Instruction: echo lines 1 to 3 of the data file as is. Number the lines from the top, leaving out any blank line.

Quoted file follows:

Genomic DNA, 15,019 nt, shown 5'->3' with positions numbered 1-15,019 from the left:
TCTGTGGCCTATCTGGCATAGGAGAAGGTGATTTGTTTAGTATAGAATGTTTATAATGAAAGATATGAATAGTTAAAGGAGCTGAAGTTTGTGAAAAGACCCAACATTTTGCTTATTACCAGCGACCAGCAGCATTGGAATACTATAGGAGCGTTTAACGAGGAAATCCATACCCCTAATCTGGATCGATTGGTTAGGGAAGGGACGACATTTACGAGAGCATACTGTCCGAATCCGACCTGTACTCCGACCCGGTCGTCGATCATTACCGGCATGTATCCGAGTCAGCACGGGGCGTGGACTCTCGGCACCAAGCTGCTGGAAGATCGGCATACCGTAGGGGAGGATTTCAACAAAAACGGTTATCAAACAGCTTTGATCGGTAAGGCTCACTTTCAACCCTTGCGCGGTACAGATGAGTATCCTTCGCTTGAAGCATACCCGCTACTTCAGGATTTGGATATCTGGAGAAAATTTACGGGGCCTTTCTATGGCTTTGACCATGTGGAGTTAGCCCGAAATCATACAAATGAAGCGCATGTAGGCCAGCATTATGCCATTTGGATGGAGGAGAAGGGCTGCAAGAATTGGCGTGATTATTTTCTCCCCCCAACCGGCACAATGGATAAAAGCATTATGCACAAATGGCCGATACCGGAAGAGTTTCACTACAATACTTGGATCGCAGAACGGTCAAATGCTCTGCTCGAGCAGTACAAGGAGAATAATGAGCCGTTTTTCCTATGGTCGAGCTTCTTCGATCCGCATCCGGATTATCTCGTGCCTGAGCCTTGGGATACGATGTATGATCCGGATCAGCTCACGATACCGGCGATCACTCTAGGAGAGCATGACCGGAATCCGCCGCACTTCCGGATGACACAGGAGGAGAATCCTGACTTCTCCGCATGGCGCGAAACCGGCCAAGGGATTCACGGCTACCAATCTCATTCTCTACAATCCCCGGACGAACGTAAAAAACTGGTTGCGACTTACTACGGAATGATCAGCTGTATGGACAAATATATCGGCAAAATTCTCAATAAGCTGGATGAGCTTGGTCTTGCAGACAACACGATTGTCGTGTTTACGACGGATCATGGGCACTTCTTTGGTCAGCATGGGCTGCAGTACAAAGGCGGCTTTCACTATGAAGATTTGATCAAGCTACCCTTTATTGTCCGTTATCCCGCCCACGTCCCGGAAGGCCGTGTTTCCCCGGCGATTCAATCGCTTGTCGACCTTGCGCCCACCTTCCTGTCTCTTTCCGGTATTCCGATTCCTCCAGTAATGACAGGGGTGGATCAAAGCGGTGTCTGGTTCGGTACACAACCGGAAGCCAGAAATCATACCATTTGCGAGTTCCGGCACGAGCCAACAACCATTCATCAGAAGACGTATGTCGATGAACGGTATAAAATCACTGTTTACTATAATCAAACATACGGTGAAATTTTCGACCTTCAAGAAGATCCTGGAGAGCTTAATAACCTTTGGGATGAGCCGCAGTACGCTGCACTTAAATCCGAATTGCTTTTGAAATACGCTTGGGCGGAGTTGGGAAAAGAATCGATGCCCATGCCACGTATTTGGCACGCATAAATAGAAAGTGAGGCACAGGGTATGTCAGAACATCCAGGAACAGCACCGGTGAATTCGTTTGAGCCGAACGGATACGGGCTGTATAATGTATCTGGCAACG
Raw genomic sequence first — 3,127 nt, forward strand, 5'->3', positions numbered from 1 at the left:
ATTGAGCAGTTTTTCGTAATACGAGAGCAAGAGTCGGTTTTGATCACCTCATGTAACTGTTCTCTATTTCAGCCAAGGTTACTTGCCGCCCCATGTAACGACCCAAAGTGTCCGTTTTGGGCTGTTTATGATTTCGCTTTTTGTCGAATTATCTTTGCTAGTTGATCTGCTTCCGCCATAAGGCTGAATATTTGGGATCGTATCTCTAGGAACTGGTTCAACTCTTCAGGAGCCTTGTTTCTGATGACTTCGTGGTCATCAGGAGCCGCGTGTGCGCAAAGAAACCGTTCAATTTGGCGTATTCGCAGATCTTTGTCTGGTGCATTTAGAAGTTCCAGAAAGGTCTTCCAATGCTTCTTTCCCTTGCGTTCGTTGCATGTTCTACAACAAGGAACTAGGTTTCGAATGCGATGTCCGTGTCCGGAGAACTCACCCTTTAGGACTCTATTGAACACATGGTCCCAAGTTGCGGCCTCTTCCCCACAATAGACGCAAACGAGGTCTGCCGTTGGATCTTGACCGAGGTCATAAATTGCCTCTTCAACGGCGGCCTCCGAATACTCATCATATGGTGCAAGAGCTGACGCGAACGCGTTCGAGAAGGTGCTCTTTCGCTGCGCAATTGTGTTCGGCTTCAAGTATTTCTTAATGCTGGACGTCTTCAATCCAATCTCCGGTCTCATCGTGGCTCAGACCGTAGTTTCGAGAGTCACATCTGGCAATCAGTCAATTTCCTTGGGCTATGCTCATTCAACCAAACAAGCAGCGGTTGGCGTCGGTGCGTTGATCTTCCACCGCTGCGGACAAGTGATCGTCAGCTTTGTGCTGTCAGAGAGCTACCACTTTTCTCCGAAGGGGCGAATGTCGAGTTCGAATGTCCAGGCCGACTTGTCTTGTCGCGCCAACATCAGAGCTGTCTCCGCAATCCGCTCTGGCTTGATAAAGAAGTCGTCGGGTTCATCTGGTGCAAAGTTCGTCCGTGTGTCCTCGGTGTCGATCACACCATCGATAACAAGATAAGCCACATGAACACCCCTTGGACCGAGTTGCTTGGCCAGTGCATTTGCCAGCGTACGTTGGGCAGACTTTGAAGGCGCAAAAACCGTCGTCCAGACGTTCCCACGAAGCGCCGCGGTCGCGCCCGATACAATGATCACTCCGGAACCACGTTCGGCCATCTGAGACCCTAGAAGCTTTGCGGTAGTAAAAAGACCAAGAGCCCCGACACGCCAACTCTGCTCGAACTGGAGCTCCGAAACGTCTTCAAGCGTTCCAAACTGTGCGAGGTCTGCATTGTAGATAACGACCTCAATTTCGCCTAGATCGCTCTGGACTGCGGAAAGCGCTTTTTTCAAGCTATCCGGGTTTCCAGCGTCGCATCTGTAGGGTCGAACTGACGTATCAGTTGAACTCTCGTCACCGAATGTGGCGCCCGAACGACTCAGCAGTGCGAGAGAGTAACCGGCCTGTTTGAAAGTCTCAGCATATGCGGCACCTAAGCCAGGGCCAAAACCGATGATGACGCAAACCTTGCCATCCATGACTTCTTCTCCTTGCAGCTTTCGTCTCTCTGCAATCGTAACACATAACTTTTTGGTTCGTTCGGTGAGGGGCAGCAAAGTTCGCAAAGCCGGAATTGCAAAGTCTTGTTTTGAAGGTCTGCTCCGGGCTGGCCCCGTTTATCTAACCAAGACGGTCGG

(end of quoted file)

Genomic DNA, 15,019 nt, shown 5'->3' with positions numbered 1-15,019 from the left:
TCTGTGGCCTATCTGGCATAGGAGAAGGTGATTTGTTTAGTATAGAATGTTTATAATGAAAGATATGAATAGTTAAAGGAGCTGAAGTTTGTGAAAAGACCCAACATTTTGCTTATTACCAGCGACCAGCAGCATTGGAATACTATAGGAGCGTTTAACGAGGAAATCCATACCCCTAATCTGGATCGATTGGTTAGGGAAGGGACGACATTTACGAGAGCATACTGTCCGAATCCGACCTGTACTCCGACCCGGTCGTCGATCATTACCGGCATGTATCCGAGTCAGCACGGGGCGTGGACTCTCGGCACCAAGCTGCTGGAAGATCGGCATACCGTAGGGGAGGATTTCAACAAAAACGGTTATCAAACAGCTTTGATCGGTAAGGCTCACTTTCAACCCTTGCGCGGTACAGATGAGTATCCTTCGCTTGAAGCATACCCGCTACTTCAGGATTTGGATATCTGGAGAAAATTTACGGGGCCTTTCTATGGCTTTGACCATGTGGAGTTAGCCCGAAATCATACAAATGAAGCGCATGTAGGCCAGCATTATGCCATTTGGATGGAGGAGAAGGGCTGCAAGAATTGGCGTGATTATTTTCTCCCCCCAACCGGCACAATGGATAAAAGCATTATGCACAAATGGCCGATACCGGAAGAGTTTCACTACAATACTTGGATCGCAGAACGGTCAAATGCTCTGCTCGAGCAGTACAAGGAGAATAATGAGCCGTTTTTCCTATGGTCGAGCTTCTTCGATCCGCATCCGGATTATCTCGTGCCTGAGCCTTGGGATACGATGTATGATCCGGATCAGCTCACGATACCGGCGATCACTCTAGGAGAGCATGACCGGAATCCGCCGCACTTCCGGATGACACAGGAGGAGAATCCTGACTTCTCCGCATGGCGCGAAACCGGCCAAGGGATTCACGGCTACCAATCTCATTCTCTACAATCCCCGGACGAACGTAAAAAACTGGTTGCGACTTACTACGGAATGATCAGCTGTATGGACAAATATATCGGCAAAATTCTCAATAAGCTGGATGAGCTTGGTCTTGCAGACAACACGATTGTCGTGTTTACGACGGATCATGGGCACTTCTTTGGTCAGCATGGGCTGCAGTACAAAGGCGGCTTTCACTATGAAGATTTGATCAAGCTACCCTTTATTGTCCGTTATCCCGCCCACGTCCCGGAAGGCCGTGTTTCCCCGGCGATTCAATCGCTTGTCGACCTTGCGCCCACCTTCCTGTCTCTTTCCGGTATTCCGATTCCTCCAGTAATGACAGGGGTGGATCAAAGCGGTGTCTGGTTCGGTACACAACCGGAAGCCAGAAATCATACCATTTGCGAGTTCCGGCACGAGCCAACAACCATTCATCAGAAGACGTATGTCGATGAACGGTATAAAATCACTGTTTACTATAATCAAACATACGGTGAAATTTTCGACCTTCAAGAAGATCCTGGAGAGCTTAATAACCTTTGGGATGAGCCGCAGTACGCTGCACTTAAATCCGAATTGCTTTTGAAATACGCTTGGGCGGAGTTGGGAAAAGAATCGATGCCCATGCCACGTATTTGGCACGCATAAATAGAAAGTGAGGCACAGGGTATGTCAGAACATCCAGGAACAGCACCGGTGAATTCGTTTGAGCCGAACGGATACGGGCTGTATAATGTATCTGGCAACG
Raw genomic sequence first — 3,127 nt, forward strand, 5'->3', positions numbered from 1 at the left: